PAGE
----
The latest annual report on human rights surveys by the U.S. State Department does not look too kindly on Indonesia's record for the past year. But the report does not differ all that much from those by some of our own respected human rights groups. Many, if not all, the violations the State Department cIaims were committed by Indonesian authorities, have, at one time or another, been reported by the National Commission on Human Rights, the Foundation of the Indonesian Legal Aid Institute and the Foundation for the Center for the Study of Human Rights.
That these allegations have come from a foreign government could easily invite the standard official response that it is meddling in Indonesia's domestic affairs. But these allegations exist, and with or without the State Department's reminder, they shouId still be looked at and addressed.
Although the State Department has made similar reports on the human rights situation in Indonesia over the past year, this time the situation has changed. There are signals that Washington, in its relations with other countries, will be more assertive in pressing for basic human rights to be respected. President Bill Clinton, now free from reelection worries, is expected to stand firm when it comes to human rights principles. His new Secretary of State Madeleine Albright has made it clear human rights will be a hallmark of the administration's foreign policy. Although she says overall U.S. relations with another country will not be held hostage by a single issue, we can be sure that human rights questions will be even more pronounced in the bilateral relations between Indonesia and the United States. AIready, news dispatches from Washington indicate that Assistant Secretary of State for human rights affairs John Shattuck is planning to visit Indonesia in the coming weeks.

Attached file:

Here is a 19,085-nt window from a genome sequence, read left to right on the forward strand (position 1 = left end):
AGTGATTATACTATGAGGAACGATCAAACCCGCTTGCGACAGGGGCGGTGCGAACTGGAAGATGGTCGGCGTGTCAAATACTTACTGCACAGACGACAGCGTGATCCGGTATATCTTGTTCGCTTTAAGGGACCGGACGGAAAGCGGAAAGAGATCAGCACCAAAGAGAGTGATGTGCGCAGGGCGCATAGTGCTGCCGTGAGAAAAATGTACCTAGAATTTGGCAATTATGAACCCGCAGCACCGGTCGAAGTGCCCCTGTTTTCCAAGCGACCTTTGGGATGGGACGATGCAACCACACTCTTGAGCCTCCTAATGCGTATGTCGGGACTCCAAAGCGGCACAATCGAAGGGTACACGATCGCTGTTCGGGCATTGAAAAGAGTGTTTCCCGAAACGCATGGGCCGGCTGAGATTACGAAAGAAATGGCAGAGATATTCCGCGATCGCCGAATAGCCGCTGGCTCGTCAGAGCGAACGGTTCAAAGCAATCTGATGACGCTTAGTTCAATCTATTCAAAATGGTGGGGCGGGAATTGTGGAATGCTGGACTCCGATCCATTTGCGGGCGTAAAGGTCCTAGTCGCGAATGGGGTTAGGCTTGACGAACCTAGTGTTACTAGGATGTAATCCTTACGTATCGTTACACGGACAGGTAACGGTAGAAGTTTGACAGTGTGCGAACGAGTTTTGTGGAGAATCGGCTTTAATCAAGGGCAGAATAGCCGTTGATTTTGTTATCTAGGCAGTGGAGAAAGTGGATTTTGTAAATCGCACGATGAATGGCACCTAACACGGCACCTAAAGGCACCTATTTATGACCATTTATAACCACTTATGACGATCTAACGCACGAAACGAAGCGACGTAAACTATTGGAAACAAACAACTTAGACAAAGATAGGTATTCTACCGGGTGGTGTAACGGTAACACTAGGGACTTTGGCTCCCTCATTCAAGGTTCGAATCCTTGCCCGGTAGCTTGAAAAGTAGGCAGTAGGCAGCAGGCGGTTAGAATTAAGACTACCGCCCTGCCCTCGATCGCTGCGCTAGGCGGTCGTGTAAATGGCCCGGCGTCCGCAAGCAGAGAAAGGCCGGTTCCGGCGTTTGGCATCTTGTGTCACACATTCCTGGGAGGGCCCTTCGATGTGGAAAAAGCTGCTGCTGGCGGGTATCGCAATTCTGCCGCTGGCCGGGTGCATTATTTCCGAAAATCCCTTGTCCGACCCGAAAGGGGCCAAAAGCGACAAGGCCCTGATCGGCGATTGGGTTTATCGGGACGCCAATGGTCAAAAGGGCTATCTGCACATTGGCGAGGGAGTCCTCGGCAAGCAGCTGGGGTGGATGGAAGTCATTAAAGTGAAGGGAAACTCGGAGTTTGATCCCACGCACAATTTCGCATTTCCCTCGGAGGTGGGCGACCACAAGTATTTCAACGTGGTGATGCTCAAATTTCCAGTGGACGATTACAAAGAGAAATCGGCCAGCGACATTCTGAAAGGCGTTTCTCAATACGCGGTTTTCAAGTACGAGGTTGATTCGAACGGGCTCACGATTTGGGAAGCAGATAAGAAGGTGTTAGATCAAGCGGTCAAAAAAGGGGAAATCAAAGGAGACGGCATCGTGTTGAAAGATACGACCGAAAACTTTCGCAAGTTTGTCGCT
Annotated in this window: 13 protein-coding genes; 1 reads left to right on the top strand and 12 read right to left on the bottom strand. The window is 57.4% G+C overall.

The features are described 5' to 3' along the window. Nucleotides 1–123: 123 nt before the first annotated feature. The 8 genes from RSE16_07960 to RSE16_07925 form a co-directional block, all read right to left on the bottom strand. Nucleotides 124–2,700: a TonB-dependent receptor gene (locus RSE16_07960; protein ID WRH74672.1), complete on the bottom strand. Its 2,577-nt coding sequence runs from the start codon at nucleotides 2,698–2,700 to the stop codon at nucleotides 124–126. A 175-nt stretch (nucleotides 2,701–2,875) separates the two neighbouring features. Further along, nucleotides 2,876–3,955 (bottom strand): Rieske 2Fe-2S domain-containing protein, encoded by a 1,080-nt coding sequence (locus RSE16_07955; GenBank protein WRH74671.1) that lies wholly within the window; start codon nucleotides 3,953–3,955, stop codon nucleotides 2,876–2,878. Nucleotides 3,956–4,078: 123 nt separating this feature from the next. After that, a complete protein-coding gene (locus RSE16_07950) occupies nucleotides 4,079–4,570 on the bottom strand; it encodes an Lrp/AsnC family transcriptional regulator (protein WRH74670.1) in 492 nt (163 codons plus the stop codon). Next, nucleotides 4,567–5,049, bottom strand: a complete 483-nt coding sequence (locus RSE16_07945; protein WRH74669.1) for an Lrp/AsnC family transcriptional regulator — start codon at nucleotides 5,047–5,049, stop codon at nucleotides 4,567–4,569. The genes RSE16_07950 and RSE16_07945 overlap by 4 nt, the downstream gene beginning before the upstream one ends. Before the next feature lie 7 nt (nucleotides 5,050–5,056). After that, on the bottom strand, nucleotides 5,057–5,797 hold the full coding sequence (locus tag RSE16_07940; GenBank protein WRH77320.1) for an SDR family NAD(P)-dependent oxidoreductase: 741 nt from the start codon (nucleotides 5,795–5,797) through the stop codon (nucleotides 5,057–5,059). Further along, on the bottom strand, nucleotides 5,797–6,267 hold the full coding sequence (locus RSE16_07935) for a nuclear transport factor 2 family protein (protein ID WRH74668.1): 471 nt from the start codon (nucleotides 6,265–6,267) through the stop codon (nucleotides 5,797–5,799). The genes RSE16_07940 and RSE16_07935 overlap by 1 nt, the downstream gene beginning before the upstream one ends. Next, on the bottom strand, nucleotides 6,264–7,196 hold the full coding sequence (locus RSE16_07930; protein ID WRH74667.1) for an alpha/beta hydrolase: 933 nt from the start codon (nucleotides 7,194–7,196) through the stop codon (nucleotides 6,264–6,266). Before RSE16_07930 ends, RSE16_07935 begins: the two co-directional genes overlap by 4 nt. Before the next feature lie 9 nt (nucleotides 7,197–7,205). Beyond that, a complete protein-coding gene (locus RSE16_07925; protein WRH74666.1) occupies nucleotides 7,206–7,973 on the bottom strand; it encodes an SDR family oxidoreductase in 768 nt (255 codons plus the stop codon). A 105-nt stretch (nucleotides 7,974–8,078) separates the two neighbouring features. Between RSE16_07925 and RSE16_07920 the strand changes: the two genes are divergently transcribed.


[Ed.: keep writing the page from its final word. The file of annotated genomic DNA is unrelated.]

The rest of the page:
There have also been growing pressures from the U.S. congress for a more active Washington role on the question of East Timor. It is just as well Albright has served as an ambassador at the United Nations and is therefore familiar with the current UN mediation efforts to settle the East Timor question. She has ruled out a Washington role, at least for now, but if congress pressure keeps up, Indonesia must anticipate a change in the U.S. position. Pressures also come from some states. Massachusetts' lawmakers are reportedly considering a selective purchasing bill to deny contracts to fines doing business in Indonesia.
All in all, we should take criticism from the United States as an additional inducement to step up our current efforts to improve our human rights record. After all, we are talking about universal basic rights, that cannot be deprived under any pretext, such as local cultures and conditions.
That a foreign country as powerful as the United States and also one of Indonesia's major trading partners, has expressed concern is all the more reason for us to do something. The energy and attention usually expended in denying or countering such criticism - the United States' record is not all that spotless would be more productively used acknowledging we have these problems and addressing them. The best response to the State Department's report which also acknowledges progress in some areas is to take it as criticism from a friend.